- Published: Tuesday, 26 April 2016 09:00
- Written by Mike Fraiman
Weathering Heights: From Blue Skies to Whiteouts and Back Again
Dispatch by Lena Desmond
Photos by Sergio David Spadavecchia
There are so many things you think you can control in life. The weather is not one of them.
“There’s been nothing but blue skies for a week,” my adventure partner, Delano Lavigne, had told me. Yet we were up at first light and opened the blinds to find a fog so thick you could jar it. It billowed. It churned. It hung like a set of blackout drapes, except the only things it kept from sight were the mountains.
As we left our hotel in Canmore to hit the hills for our first day of skiing, rain pelted our windshield. In the car, Delano pointed at things out the window that should have be visible, but weren’t: the Three Sisters, Mount Rundle, Cascade, Mount Lady Macdonald.
No matter the weather, we were hell-bent on making the most of every turn.
In an effort to direct our energies into changing the weather, we fluttered our lips in unison, all four members of Team Outpost mumbling about how great it would be if we could just see the mountains.
As we threw on our ski gear in the parking lot, the day started warming and the clouds started lifting. It was one of those moments we didn’t want to jinx. We all nodded our heads at the shift in our fortune, but still layered up. Base layers, mid layers and shells.
We boarded the gondola, drawn into the alpine less like clothes on a hanger and more like touch-starved sailors following a siren’s call. This might be the last time on the hill this year for both Delano and I, so our energy was high; no matter the weather, we were hell-bent on making the most of every turn.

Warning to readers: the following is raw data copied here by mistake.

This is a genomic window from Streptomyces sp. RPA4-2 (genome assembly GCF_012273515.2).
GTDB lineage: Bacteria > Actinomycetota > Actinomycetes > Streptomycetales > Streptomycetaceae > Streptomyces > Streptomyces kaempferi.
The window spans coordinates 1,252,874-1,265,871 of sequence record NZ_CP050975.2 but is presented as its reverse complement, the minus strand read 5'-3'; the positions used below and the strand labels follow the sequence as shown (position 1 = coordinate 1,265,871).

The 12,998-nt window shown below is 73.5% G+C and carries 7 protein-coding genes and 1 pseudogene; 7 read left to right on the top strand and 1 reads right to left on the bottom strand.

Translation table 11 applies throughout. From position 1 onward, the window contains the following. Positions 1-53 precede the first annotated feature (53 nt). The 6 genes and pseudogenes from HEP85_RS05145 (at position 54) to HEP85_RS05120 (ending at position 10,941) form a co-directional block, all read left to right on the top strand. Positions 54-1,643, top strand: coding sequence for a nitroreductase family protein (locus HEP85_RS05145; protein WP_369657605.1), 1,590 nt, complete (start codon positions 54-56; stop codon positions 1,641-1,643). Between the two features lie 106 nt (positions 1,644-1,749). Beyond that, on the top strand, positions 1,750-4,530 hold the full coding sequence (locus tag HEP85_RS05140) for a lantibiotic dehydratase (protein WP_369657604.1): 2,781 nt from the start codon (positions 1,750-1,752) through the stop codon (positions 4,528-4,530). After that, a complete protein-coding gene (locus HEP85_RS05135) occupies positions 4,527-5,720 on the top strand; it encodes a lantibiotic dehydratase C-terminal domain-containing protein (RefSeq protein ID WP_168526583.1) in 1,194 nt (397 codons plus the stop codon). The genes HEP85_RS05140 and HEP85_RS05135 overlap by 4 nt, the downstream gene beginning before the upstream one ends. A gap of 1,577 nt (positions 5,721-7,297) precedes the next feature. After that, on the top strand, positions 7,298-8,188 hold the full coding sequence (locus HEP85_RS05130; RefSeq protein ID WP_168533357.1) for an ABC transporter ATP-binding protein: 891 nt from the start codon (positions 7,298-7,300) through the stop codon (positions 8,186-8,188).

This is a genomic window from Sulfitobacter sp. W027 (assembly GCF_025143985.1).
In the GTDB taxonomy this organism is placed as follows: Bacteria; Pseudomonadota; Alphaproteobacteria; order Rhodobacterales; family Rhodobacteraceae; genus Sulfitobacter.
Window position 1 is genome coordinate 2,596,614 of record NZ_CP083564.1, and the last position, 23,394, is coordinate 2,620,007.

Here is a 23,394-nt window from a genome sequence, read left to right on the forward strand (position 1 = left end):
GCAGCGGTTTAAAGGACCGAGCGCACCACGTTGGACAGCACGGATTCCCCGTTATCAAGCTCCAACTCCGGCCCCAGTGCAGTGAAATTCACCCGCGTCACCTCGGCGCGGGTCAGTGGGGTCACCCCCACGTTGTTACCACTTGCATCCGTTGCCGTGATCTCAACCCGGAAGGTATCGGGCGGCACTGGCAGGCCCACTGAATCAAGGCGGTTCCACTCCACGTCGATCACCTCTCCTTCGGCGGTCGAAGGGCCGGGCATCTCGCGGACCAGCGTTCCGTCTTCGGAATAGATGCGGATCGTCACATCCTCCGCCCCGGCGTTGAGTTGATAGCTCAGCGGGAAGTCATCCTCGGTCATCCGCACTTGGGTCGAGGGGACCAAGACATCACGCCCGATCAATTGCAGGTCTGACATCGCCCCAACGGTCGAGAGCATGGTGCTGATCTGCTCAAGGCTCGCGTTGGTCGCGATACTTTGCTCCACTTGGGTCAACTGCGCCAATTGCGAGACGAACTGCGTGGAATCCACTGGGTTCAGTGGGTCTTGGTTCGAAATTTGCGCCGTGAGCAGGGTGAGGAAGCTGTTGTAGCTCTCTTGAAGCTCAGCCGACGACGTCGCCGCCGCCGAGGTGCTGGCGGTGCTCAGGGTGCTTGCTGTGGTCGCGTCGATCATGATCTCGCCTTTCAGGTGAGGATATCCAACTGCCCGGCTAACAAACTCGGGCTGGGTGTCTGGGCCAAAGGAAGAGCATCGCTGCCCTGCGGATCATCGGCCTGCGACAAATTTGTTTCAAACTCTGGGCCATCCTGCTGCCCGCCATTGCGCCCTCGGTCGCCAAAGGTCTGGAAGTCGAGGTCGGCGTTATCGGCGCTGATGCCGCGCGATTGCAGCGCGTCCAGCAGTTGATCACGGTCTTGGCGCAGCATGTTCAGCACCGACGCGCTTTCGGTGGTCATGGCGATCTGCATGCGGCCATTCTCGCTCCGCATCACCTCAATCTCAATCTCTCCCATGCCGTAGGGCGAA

As we moved farther up, we passed through the layer cake of cloud and emerged into blue skies—and the skiing conditions we’d dreamed of. The snow was still hard, but not icy. The top of the first chair was chilly, but soon thrust into sunshine. A stone’s throw away you could see the surrounding mountains, with small pillowy clouds still clinging around their summits. We layered down after the first run, gladly shoving our mid layers away, thinking we’d won.
A few hours later, we were heading up one 2,600-metre peak when a weather system started coming in. The blue skies went white in what felt like seconds, and the sky began spitting tiny bits of hail. At the top, our visibility was shot. You could barely see the lifts meandering into their turnstile fewer than 100 metres away. To the naked eye, the ski hill’s incline, its bumps and moguls, appeared featureless. We paused at the top to add back on our warm layer. The temperature dropped.
“Yeehaw!” I bellowed as we pressed onward, or should I say downward, sitting back in my thighs imagining my legs like shock absorbers, ready to take on whatever ups and downs the storm had hidden from me.
From fog to clear skies to snowstorm and back again, we had four days of weather in one.
Somewhere on the face, we paused to collect ourselves. Big, wet white flakes glued themselves to our helmets, as we said things like, “This will make for a great snow scene.”
“It’s going to look like a whole different day on video!”
“The colour of our jackets is really going to pop!”
“Did you see me catch some air?”
After a minute of rest, we noticed the snow stopped. Just as quickly as they disappeared, the surrounding Rocky Mountains ripped through the clouds again. A blue-bird day again had landed on our shoulders. We de-layered for the second time. From fog to clear skies to snowstorm and back again, we had four days of weather in one.
As I sit here now, I smile thinking of the words Delano wrote in an earlier dispatch: “It is a beautiful world upon which we, or at least I, project an infinite number of ideas about what that adventure will manifest into. Will it rain when I want sunshine? Will there be clouds when I hope to see the stars?”
Our first day skiing in the Rockies gave us a mixed bag of conditions. With mountain weather, you’ve got to take it all in stride, with a smile and not without a layering system that keeps your warm, light and happy. After all, we asked Mother Nature for a change. She sure gave us her all. We took it gladly, and then gave it right back.
If you want to follow our expedition live using #opxCanmore, check us out on social media:
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Want to read more? Check out our full expedition to Canmore Kananaskis: